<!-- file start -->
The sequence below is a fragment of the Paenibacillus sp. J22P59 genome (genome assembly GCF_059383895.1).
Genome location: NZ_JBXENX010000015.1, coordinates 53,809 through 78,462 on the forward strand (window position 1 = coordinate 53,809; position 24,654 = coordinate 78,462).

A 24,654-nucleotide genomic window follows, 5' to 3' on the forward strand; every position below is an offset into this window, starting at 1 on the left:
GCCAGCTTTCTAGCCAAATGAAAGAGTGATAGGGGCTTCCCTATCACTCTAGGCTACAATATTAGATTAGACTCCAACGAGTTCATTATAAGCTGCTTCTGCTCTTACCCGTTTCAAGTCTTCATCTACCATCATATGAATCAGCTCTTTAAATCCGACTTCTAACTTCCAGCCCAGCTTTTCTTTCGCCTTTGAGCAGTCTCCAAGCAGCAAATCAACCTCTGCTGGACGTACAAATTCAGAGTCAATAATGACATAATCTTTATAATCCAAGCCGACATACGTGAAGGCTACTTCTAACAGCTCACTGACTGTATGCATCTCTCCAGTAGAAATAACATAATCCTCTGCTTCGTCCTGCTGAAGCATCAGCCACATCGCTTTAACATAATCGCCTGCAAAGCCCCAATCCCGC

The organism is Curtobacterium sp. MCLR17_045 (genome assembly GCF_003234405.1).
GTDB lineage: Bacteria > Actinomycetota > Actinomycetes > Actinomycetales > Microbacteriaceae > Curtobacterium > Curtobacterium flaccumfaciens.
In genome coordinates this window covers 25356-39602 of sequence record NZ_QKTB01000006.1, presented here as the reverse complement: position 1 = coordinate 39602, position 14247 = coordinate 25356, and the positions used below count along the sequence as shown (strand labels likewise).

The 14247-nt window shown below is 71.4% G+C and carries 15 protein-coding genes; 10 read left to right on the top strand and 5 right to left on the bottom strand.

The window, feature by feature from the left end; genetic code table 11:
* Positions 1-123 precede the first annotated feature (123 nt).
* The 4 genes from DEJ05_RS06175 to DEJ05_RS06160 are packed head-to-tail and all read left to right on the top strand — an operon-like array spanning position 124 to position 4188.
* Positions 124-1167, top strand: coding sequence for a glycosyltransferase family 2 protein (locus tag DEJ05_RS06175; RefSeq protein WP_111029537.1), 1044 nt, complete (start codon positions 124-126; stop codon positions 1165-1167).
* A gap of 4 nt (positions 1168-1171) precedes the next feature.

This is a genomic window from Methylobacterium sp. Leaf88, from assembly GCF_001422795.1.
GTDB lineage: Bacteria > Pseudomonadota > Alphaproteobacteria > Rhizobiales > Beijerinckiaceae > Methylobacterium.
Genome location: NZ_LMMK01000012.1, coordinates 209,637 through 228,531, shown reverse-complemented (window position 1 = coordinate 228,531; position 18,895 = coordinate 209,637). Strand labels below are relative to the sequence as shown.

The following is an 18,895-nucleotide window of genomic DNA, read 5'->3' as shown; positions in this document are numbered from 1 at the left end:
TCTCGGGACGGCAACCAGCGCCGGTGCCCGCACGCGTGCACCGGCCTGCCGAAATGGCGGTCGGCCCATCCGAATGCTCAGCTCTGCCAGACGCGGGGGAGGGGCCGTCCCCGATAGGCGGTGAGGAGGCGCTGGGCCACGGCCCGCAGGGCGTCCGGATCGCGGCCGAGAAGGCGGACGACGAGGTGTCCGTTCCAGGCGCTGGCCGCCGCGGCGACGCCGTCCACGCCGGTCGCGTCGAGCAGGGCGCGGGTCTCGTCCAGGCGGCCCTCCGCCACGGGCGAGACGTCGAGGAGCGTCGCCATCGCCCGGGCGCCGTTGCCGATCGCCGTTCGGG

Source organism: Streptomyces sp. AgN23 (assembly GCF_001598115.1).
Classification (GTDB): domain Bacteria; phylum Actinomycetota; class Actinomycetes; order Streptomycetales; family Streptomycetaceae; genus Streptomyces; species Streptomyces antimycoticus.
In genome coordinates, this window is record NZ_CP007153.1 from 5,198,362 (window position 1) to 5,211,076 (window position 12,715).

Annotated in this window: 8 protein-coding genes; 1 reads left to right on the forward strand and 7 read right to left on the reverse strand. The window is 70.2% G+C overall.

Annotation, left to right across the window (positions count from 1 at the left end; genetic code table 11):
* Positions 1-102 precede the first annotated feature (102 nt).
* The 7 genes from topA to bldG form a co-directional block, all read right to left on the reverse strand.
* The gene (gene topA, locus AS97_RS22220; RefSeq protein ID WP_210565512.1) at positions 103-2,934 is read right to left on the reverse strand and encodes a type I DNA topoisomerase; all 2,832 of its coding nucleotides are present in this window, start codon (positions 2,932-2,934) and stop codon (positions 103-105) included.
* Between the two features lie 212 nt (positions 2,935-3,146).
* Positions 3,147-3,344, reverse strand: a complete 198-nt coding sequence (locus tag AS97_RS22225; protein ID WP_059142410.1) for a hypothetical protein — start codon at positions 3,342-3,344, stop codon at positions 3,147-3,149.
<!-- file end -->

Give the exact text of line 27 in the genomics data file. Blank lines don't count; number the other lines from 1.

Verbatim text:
* Between the two features lie 212 nt (positions 2,935-3,146).